In eastern India, Maoist terrorists have threatened hundreds of farmers with death if they farm land the Maoists want to take and give to landless people in the area. The police are unable to provide sufficient protection for the threatened farmers, so about 10,000 acres has been left idle. The Maoists have also been forcibly recruiting children from families with two or more children. By getting the kids young, at 8 or 9, the Maoists can indoctrinate them and turn them into dedicated fighters.
October 30, 2006: In Bangladesh, street violence by political parties left several dead and over 30 wounded. The opposition parties are protesting government decisions over how to handle upcoming (in January) elections. The current government is a coalition, containing Islamic parties. The opposition sees those Islamic parties has having too much influence, and encouraging Islamic radicals.
October 29, 2006: Pakistani helicopter gunships attacked a religious school near the Afghan border, killing 80 people. The school was identified as an al Qaeda refuge and training center. Local tribesmen insisted that there were no terrorists at the school, but that is a normal response. The tribes believe the attack is a violation of the recent peace deal between the tribes and government. But the fact that the government used their helicopters in the attack, indicates it was believed senior al Qaeda or Taliban leaders were staying at the school. These leaders move around, to avoid capture, and are known to stop at places like religious schools, where they are more certain of hospitality and security from informers.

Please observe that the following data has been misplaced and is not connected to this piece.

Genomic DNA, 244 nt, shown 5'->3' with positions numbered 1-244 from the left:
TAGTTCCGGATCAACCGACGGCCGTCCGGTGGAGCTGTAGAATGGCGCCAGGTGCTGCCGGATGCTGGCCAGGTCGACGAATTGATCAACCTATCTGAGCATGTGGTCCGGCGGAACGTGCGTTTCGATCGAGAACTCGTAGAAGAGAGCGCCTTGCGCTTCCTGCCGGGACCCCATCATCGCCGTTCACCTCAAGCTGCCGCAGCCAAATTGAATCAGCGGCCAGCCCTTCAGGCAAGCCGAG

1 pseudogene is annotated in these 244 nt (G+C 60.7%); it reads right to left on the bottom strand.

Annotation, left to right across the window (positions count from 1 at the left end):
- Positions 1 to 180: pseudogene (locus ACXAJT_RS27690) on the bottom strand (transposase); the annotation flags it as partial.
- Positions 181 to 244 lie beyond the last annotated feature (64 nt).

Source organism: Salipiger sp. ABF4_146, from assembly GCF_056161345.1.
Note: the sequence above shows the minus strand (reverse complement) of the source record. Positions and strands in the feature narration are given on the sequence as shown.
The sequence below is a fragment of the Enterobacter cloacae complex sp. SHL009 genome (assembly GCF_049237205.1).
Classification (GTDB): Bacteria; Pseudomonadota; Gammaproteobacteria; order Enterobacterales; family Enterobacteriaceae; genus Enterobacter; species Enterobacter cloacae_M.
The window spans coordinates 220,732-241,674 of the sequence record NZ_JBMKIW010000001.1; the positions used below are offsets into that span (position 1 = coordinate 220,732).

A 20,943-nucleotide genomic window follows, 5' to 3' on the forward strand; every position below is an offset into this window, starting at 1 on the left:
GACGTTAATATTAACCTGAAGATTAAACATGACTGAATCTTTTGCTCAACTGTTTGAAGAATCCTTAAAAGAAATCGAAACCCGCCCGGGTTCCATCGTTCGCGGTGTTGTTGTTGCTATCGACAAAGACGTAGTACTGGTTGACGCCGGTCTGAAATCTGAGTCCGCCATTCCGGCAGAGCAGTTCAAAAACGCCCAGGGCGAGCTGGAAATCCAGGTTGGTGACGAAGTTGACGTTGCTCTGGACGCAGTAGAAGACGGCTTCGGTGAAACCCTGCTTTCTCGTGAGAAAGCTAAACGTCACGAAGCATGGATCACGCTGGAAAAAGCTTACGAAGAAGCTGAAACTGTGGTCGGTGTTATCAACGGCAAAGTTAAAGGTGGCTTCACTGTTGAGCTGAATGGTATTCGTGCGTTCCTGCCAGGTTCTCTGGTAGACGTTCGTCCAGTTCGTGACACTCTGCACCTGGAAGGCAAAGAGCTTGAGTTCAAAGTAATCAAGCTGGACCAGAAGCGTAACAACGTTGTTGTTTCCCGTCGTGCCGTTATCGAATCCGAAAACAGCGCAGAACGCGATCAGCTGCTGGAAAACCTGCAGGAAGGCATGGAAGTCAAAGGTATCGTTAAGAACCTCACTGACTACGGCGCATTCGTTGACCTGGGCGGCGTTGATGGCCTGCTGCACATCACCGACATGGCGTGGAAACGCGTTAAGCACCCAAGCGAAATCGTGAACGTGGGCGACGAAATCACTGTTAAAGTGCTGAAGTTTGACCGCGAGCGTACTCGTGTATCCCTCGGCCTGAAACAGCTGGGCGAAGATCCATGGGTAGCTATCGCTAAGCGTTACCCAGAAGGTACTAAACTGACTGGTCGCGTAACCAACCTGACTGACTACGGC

October 28, 2006: Another terrorist bomb went off in Quetta, the capital of Baluchistan province (in southwest Pakistani). The Baluchi tribes continue to battle against the government, demanding more autonomy and oil money.
October 27, 2006: Indian police arrested two Pakistanis, along with documents, a laptop and satellite phone, linking the two men to terrorist groups in Kashmir and Pakistan. The two were planning another bombing in India. The two men resisted arrest and were taken only after a gun battle. Meanwhile, India and Pakistan agreed to restore air-freight service between them. Such service was severed 35 years ago, when the two countries were at war.
October 26, 2006: Hundreds of foreign men have left North Waziristan, as part of the peace deal between the tribes and the government to eliminate al Qaeda and Taliban refuges. The foreigners have fled to other Pakistani areas along the Afghan border, or into Afghanistan itself. Many of these men are from Central Asia (especially Uzbekistan), and have been in the area for ten years or more. The men fled their Central Asian homelands because the local dictators were too effective in finding and killing Islamic militants. The men have since become core members of Taliban and al Qaeda groups along the Afghan border, and married into Pushtun tribes. The men left their wives and families behind, indicating that they plan to return after the government has shifted its attention elsewhere.
October 25, 2006: Pakistan is unable to go after many prominent Islamic militants because the militants preach an anti-Hindu (the majority religion in India) message that has been popular since Pakistan was created in 1947 (by splitting British India according to religion, producing India and Pakistan). The Pakistani militants preach the need to terrorize and attack Indians, in order to reclaim border areas, like Kashmir, that should belong to Pakistan. Some Islamic militant preacher have built up huge organizations that have made the preachers wealthy, and the government wary of offending the preachers followers.